Contents

Academic Session 27: Loughborough 2017

AAH2017
43rd Annual Conference & Art Book Fair
Loughborough University
6th to 8th April 2017
 
Ritual and Sensory Experience in Medieval Sculpture

Convenors:

Elisa A Foster, Henry Moore Institute, elisa.foster@henry-moore.org
Jessica Barker, The Courtauld Institute of Art, j.barker@uea.ac.uk

Fixed to the facades of great buildings, or nestled within an elaborate architectural surround, medieval sculpture has a reputation as being static, immovable and durable. This session seeks to challenge these assumptions by examining the sensory environment of medieval sculpture and its relationship to ritual and performative practices. Medieval rituals utilised a variety of objects and materials, and stimulated multiple senses through visual, musical and physical aspects of devotion. As incense burned and music filled the air, sculpture often provided a visual and tactile complement to these sensory experiences. The interactive role of sculpture is thus paramount for understanding the social qualities of medieval ritual and its bodily-kinaesthetic relationship to sacred space. Sculpture also provides a tangible link to the study of ritual performance and a means of accessing the ephemeral activities that were central to medieval life. Accordingly, this session hopes to provide stimulating conversations on the study of medieval sculpture that go beyond the visible qualities of the medium.

Papers in this session will focus on two critical categories: ‘tactility’ and ‘animation.’ Papers will discuss these aspects with case studies from across medieval Europe, including examinations of funerary monuments, crucifixes, architectural sculpture, altarpieces and multimedia devotional objects. To supplement this session, we invite all interested conference participants to join us for a visit to Loughborough’s All Saints with Holy Trinity parish church on Saturday 8 April, to continue this conversation in a medieval space (book your place).

This session is supported by the Henry Moore Institute. It will also incorporate the expertise of other medieval sculpture scholars, including Dr Peter Dent (Bristol University and co-editor of Sculpture Journal) and Dr Stacy Boldrick (University of Leicester), who will serve as respondents to this session.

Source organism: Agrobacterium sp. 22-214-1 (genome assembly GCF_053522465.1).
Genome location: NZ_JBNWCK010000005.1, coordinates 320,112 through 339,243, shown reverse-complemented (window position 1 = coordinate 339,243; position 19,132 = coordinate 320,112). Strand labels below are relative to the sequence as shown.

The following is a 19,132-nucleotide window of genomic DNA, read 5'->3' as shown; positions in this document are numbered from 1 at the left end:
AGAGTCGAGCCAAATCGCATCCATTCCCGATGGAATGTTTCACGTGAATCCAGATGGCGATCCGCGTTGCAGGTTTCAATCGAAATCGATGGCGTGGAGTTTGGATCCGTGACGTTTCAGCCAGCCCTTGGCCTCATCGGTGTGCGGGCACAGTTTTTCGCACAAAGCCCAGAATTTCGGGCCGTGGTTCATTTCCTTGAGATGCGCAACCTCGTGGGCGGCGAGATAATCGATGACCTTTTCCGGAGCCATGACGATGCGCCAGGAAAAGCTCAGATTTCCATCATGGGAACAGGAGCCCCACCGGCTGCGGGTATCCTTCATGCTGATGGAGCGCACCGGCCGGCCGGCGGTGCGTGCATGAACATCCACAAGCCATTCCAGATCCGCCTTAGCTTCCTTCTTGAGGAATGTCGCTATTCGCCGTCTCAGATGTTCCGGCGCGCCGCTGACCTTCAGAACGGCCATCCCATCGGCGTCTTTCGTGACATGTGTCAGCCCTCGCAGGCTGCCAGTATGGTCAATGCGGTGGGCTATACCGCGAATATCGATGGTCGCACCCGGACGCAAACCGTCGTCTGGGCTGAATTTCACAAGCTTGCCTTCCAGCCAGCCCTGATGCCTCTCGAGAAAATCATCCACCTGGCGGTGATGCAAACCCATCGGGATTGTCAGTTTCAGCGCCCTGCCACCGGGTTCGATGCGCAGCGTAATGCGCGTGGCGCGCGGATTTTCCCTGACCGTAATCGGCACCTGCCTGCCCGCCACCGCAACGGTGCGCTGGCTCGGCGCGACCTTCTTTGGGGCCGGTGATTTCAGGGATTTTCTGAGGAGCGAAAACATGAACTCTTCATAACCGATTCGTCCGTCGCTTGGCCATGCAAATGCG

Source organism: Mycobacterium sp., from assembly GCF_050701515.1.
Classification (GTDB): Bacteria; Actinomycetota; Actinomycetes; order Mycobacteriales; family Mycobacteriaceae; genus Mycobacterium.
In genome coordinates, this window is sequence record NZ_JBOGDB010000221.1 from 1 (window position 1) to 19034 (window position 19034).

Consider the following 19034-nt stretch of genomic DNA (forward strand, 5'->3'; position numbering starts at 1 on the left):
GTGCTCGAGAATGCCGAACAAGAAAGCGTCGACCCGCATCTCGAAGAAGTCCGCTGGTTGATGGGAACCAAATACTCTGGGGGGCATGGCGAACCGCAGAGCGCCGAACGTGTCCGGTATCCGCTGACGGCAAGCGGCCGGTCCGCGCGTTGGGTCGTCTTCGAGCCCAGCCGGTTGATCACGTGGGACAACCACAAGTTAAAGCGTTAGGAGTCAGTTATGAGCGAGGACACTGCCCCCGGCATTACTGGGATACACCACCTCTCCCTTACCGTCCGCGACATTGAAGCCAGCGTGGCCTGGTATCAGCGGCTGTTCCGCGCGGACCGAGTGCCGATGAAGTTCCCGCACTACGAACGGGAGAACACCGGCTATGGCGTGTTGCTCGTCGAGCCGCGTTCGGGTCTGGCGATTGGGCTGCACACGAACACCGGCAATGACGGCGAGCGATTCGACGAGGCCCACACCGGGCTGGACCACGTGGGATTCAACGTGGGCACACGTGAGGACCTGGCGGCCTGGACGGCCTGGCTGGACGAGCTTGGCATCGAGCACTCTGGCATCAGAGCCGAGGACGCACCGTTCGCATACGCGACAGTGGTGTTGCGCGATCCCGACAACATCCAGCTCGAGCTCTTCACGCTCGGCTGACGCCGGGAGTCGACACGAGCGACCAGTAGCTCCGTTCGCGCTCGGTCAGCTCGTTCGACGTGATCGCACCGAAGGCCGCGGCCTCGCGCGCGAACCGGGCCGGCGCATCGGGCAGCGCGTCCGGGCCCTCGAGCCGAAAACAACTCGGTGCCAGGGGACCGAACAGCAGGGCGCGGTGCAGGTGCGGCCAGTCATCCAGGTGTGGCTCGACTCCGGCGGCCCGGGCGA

Click here to download a .pdf of this session's paper abstracts

‘Tactility’
Elizabeth Pugliano (University of Colorado, Denver) The Benediction of Arms and Sculptural Tactility at Saint-Benoît-sur-Loire

Andrew Murray (Independent Scholar) The Sensation and Ritualisation of Pain in Burgundian Mourning Sculpture

Katerina Harris (Institute of Fine Arts, New York University) The Medieval English Cadaver Effigy: A reminder of the dying body

Amanda Hilliam (National Gallery, London) The Three-Dimensional Paintings of Carlo Crivelli and Sensory Worship in the Marches

Respondent: Peter Dent (University of Bristol)

‘Animation’
Maeve O’Donnell (The Courtauld Institute of Art) The Animation of Sculpture on the Medieval Iberian Altar through Movement and Applied Ontology

Kamil Kopania (University of Warsaw) Ritual, Religious Theatre, Folk Play and Daily Devotion: The role and functions of animated sculptures in late medieval Poland

Sarah Cassel (University of East Anglia) Lay Piety and Celestial Worship: Sensory experience and parish church roofs with angelic representation in late-medieval East Anglia

Respondent: Stacy Boldrick (University of Leicester)